“Having collected your grasshoppers during a minor “plague’ ... use as little oil as possible as the flesh itself is  very oily and rich

Liver Dust


I think it is this recipe that persuaded me to save the book from pulping!
1lb lambs liver
3 tablespoons soya sauce
1 tablespoon brown sugar
1 tablespoon brandy
1 crushed clove of garlic
red pepper and oil

Soak the liver in salted ware for 2 hours then remove the skin.  Heat 4 tablespoons oil in a frying pan and put in the liver whole with the garlic and quickly brown both sides. Then add the soya sauce, sugar and brandy, and simmer until all the liquids are absorbed.

Remove the liver and put on a rack to drain and dry. When really dry it will literally be as “hard as rock” and you can then grate it on a fine cheese grater like Parmesan cheese. Heap in bowl and sprinkle generously with red pepper.

Excellent for using as a topping for soups, over rice or noodles, with Chines food or as a side dish to curries.

A bit like my Bacon Salt,  I might (or might not) try it sometime!

It’s not all either outrageous or boring, a previous owner has ticked many recipes (and made notes such as to use tinned mushroom soup instead of dehydrated in the recipe for Malidadi Kuku; chicken, frankfurters or saveloys, the said soup, vegetables and paprika). There are lots of perfectly normal recipes, several quite appealing and a few I might try for instance at the end of the books is this ...


Cold Weather Drink


Cover 6 peeled and quartered tangerines (although he says tinned mandarins can be used instead) with 1 tablespoon of sugar till and when the sugar has melted putting fruit and juices into a muslin bag and simmer in a quart of cider for 10 minutes. You then add half a bottle of rum and allow to stand for several hours. Sounds yum!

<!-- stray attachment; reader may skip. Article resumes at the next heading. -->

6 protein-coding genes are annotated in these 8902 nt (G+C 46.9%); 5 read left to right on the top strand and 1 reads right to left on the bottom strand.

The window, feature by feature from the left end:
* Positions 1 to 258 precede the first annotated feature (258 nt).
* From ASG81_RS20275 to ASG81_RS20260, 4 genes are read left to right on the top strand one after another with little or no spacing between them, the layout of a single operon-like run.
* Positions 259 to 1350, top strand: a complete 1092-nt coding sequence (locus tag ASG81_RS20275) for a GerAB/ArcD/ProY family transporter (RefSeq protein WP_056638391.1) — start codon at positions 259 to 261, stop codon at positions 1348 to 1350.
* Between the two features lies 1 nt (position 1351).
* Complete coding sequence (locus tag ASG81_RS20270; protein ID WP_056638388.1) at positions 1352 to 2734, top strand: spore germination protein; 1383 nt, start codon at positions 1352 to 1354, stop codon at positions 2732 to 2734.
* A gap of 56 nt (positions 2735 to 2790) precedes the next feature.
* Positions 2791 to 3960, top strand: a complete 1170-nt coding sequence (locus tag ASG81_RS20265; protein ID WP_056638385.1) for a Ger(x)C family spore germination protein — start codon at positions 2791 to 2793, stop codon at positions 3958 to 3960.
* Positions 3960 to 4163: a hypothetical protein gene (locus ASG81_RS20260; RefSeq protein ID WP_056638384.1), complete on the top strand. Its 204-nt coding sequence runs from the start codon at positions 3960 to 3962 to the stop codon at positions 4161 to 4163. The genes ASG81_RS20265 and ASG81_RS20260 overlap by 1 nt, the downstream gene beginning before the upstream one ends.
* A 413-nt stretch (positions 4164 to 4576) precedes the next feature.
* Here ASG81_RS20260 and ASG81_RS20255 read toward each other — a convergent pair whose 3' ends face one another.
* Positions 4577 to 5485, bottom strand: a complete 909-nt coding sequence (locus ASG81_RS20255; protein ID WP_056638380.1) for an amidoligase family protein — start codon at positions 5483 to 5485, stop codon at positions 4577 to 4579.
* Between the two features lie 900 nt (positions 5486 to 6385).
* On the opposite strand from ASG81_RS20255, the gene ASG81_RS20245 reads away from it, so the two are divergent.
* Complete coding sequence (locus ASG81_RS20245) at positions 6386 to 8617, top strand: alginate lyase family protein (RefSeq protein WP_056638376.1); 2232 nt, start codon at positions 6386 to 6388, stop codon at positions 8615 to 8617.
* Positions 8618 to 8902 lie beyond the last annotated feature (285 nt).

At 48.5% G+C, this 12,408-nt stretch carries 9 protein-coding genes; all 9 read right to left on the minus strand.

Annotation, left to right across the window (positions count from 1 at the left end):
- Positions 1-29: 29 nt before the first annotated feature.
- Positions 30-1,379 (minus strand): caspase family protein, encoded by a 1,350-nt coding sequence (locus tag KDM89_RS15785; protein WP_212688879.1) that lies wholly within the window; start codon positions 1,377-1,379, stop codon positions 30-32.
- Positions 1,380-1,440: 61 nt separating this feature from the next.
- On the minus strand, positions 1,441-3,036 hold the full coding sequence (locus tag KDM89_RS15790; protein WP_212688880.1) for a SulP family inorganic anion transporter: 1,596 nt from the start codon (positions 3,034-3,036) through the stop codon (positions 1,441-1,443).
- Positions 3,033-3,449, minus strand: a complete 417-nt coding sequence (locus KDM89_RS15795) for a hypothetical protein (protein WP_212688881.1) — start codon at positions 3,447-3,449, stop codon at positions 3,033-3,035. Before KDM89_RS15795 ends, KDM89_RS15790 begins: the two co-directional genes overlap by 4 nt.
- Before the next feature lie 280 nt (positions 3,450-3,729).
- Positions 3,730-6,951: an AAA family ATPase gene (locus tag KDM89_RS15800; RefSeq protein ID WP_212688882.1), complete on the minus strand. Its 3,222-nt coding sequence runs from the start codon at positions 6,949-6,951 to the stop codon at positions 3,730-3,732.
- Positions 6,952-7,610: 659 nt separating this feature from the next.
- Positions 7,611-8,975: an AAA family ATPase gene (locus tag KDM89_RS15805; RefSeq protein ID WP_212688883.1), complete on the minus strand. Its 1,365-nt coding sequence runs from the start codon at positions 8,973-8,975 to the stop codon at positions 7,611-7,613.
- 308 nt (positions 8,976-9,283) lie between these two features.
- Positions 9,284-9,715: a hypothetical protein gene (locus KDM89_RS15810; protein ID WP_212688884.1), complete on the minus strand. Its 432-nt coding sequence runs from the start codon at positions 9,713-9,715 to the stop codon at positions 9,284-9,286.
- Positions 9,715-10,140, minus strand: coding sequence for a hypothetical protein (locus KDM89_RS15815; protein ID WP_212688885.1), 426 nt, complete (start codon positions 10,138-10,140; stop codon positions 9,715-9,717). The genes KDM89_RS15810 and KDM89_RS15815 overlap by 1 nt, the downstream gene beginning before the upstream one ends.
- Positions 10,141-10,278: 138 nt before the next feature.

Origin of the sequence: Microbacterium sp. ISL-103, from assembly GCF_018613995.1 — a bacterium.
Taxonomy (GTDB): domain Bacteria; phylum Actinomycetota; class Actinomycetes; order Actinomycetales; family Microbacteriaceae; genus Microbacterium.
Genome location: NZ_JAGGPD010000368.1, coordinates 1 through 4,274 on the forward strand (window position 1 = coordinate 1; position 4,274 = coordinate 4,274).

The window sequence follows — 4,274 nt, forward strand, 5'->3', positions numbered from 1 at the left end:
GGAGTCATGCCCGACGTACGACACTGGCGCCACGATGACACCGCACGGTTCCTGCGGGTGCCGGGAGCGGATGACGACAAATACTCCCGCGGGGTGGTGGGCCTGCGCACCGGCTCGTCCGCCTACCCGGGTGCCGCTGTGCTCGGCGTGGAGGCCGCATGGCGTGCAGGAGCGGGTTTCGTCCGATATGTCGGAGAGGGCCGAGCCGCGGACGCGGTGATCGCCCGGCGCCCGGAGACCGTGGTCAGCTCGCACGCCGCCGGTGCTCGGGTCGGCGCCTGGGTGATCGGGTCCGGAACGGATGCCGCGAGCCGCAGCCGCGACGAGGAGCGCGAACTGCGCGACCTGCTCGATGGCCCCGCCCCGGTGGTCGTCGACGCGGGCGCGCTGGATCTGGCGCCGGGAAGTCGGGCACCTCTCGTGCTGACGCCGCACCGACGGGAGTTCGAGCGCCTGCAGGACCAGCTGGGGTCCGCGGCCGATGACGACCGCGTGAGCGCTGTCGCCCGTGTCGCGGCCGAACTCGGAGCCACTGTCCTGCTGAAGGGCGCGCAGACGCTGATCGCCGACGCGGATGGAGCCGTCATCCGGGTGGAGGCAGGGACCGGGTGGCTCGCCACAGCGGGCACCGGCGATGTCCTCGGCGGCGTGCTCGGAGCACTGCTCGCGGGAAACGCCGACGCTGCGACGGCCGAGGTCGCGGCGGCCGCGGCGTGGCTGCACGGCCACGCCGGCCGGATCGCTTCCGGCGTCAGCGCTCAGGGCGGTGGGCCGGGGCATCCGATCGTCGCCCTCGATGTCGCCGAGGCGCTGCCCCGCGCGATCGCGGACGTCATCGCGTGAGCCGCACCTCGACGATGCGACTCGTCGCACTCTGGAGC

As Mr. Kenyon says at the end of his book ...

PALAVER FINISH!

In Other News ~ the Mary Berry bit ...

I picked the last orange off our tree the other day and decided to make an orange drizzle cake with it. I have reams of recipes in my computer, notebooks and head but had heard from a friend that Mary Berry’s easy peasy Lemon Drizzle recipe on Good to Know was a useful one. The measurements seemed both small and odd to me but it was “well tested” with good reviews and seemed a doddle so I did it. It was a doddle and worked really well but was tiny, which didn’t surprise me at all but think it should have been mentioned.  The recipe says it serves six but not six of the sort of people I know! 


So here is the recipe using a lovely homegrown orange and doubled up to make a decent sized and delicious ...

Orange Drizzle Loaf à la Mary Berry


3 large eggs
175g self raising flour
1½ tsp baking powder
175g caster sugar
175g margarine
finely grated zest of 1 orange
100g granulated sugar
juice of said orange

~   Preheat the oven 180ºC/350°F/160ºC fan/gas 4.
~   Lightly grease a 1lb loaf tin (even when doubling the recipe – see photo above!).
~   Put everything but the last two ingredients into a mixing bowl and beat till smooth.
~   Decant into the loaf tin and bake for about 35 minutes till risen and golden and bounces back when you lightly press the surface with your finger.
~   Remove from the oven but leave in the container.
~   Mix together the granulated sugar and the orange juice and pour it over the warm cake – the juice will be absorbed and the sugar make a crunchy topping.
~   When cool carefully remove from container.

I understand from Good to Know that the original recipe is taken from Mary Berry's Stress-Free Kitchen by Mary Berry.